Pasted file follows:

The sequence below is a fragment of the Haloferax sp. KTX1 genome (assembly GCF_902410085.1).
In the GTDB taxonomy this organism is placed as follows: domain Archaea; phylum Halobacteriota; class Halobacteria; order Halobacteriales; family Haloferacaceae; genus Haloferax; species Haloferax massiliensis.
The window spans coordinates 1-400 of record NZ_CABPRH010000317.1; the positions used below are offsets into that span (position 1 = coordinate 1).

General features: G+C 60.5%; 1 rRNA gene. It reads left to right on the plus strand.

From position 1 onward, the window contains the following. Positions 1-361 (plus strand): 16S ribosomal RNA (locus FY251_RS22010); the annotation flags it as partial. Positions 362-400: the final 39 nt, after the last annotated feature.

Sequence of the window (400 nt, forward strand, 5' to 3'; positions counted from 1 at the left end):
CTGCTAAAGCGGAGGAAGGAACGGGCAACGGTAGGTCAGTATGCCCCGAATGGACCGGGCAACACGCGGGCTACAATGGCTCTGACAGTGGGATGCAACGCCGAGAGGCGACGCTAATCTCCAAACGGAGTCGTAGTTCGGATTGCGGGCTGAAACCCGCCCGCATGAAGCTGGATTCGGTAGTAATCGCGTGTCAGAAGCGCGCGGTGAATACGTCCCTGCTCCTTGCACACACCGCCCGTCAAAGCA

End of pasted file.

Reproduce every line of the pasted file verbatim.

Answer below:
The sequence below is a fragment of the Haloferax sp. KTX1 genome (assembly GCF_902410085.1).
In the GTDB taxonomy this organism is placed as follows: domain Archaea; phylum Halobacteriota; class Halobacteria; order Halobacteriales; family Haloferacaceae; genus Haloferax; species Haloferax massiliensis.
The window spans coordinates 1-400 of record NZ_CABPRH010000317.1; the positions used below are offsets into that span (position 1 = coordinate 1).

General features: G+C 60.5%; 1 rRNA gene. It reads left to right on the plus strand.

From position 1 onward, the window contains the following. Positions 1-361 (plus strand): 16S ribosomal RNA (locus FY251_RS22010); the annotation flags it as partial. Positions 362-400: the final 39 nt, after the last annotated feature.

Sequence of the window (400 nt, forward strand, 5' to 3'; positions counted from 1 at the left end):
CTGCTAAAGCGGAGGAAGGAACGGGCAACGGTAGGTCAGTATGCCCCGAATGGACCGGGCAACACGCGGGCTACAATGGCTCTGACAGTGGGATGCAACGCCGAGAGGCGACGCTAATCTCCAAACGGAGTCGTAGTTCGGATTGCGGGCTGAAACCCGCCCGCATGAAGCTGGATTCGGTAGTAATCGCGTGTCAGAAGCGCGCGGTGAATACGTCCCTGCTCCTTGCACACACCGCCCGTCAAAGCA